By David Lawder
WASHINGTON (Reuters) - Seven conservative Republican senators demanded on Wednesday that the U.S. Export-Import Bank disclose plans to begin liquidating its assets after the government trade lender's charter expired amid congressional inaction.
Ex-Im can no longer seek or process new applications for loans, loan guarantees and trade insurance, but it has said it will stay open to continue servicing $112 billion in existing obligations. The agency's operating budget has been approved through Sept. 30.
The suspension of Ex-Im's new business operations on Wednesday marked a partial victory for conservatives campaigning to close the bank, which they say promotes "crony capitalism" and interferes in free markets by subsidizing large, politically connected companies.
But Democrats and moderate Republicans hope to revive the trade bank later this month by attaching charter renewal legislation to a "must-pass" highway and rail transit funding bill.
The Republican senators, including presidential candidates Marco Rubio, Ted Cruz and Rand Paul, said in a letter to Ex-Im Chairman Fred Hochberg that under law, Ex-Im should only now exist to liquidate itself.
"Given the unique nature of your agency’s termination, we write to request clarity on your plan for an orderly liquidation," they wrote, requesting a timeline, details on which employees will processing the liquidation and justifications for keeping others employed.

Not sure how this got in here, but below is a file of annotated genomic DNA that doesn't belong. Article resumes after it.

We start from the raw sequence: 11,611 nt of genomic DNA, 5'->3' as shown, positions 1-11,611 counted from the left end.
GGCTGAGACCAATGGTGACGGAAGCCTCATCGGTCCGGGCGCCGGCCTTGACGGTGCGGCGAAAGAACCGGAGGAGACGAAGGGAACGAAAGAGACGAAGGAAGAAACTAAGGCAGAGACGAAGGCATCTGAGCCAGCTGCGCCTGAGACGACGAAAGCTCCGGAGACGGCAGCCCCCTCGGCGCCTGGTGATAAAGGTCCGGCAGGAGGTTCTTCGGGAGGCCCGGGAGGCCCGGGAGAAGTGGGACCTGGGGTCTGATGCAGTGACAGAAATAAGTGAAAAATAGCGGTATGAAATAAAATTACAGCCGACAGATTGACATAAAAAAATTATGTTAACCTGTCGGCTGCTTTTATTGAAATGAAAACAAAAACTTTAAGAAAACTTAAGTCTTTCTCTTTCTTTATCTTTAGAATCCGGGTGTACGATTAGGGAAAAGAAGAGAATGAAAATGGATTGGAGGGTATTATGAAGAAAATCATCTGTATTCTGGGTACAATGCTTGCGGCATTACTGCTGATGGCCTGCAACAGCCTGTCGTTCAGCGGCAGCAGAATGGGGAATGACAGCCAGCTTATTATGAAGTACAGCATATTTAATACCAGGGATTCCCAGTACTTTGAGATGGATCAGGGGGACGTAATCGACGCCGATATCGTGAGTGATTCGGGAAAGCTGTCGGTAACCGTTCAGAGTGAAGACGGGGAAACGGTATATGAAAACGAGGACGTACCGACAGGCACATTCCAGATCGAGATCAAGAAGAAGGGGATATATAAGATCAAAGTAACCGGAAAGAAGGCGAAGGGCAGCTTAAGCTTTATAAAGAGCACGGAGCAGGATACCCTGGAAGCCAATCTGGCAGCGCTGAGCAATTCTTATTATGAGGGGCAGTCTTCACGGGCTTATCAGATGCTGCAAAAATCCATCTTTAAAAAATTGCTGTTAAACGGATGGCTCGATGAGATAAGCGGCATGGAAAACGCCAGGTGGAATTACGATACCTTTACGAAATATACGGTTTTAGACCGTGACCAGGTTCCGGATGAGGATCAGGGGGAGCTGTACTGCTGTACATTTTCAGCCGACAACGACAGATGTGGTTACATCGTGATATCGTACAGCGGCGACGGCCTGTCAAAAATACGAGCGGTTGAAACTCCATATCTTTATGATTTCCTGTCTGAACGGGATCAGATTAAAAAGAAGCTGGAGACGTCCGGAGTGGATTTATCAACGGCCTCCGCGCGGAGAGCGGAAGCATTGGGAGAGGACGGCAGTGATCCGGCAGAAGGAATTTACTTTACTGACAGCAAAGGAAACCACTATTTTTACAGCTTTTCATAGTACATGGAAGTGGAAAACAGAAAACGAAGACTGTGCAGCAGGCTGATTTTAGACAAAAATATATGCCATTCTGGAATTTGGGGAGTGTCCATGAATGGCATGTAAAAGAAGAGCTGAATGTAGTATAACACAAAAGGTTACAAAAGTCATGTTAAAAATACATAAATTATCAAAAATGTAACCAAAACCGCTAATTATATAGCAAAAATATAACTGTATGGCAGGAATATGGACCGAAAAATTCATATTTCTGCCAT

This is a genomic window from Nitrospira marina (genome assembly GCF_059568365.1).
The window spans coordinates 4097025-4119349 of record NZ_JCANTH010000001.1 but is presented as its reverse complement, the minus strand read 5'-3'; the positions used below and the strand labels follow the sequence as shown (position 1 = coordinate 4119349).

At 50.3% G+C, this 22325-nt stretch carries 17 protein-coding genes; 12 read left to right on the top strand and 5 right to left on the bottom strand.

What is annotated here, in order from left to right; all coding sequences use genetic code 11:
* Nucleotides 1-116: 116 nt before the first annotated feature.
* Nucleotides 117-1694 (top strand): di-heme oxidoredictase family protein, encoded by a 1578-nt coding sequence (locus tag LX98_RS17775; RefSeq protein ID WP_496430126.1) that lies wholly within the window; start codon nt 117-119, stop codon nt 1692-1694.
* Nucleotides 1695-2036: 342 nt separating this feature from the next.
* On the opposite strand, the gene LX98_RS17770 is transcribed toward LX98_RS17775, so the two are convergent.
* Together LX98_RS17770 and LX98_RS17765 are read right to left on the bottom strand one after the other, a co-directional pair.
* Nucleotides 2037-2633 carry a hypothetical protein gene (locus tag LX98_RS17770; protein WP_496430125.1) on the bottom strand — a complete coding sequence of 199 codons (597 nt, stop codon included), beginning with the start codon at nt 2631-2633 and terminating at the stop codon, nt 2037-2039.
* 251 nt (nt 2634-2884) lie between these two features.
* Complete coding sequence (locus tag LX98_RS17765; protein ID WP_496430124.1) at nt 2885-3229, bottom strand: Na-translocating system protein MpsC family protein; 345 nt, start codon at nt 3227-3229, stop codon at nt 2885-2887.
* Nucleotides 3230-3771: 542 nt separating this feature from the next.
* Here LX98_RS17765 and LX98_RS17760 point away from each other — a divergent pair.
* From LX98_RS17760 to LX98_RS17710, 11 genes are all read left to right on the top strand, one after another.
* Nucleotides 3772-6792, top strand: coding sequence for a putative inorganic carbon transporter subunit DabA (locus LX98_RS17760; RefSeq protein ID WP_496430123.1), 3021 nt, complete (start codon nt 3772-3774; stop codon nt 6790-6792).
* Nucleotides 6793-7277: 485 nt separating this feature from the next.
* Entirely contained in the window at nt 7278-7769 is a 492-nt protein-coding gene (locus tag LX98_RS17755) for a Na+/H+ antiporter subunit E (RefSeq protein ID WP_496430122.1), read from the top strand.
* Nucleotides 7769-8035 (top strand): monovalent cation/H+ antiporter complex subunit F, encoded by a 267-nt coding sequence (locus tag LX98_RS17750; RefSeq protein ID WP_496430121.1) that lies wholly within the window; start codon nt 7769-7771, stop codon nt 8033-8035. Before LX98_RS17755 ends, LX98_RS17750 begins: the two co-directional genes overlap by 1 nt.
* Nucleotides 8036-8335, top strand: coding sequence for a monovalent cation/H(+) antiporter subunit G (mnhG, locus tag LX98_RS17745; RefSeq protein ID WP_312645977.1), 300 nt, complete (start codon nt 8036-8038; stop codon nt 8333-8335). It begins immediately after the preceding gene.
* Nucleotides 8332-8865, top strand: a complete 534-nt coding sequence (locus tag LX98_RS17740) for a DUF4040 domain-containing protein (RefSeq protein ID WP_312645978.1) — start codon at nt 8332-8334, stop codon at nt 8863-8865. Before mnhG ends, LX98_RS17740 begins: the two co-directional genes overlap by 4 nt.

The letter, also signed by Republican senators Pat Toomey, Mike Lee and Ben Sasse, also requested a report on the dissolution of the Ex-Im board of directors, details on the shutdown of the Ex-Im website and the return of the bank's properties to the General Services Administration, including its Washington headquarters building one block from the White House.
They also requested information on which agency would be deemed to succeed Ex-Im to assume and service its remaining loans and other obligations.
A spokesman for Ex-Im did not immediately respond to queries about the letter.
If the Senate passes legislation to put Ex-Im back in business, House of Representatives Speaker John Boehner said he would bring it to the floor for a vote. But he would give opponents in that chamber ample opportunity to attack it through amendments.
(Reporting By David Lawder; Editing by David Gregorio)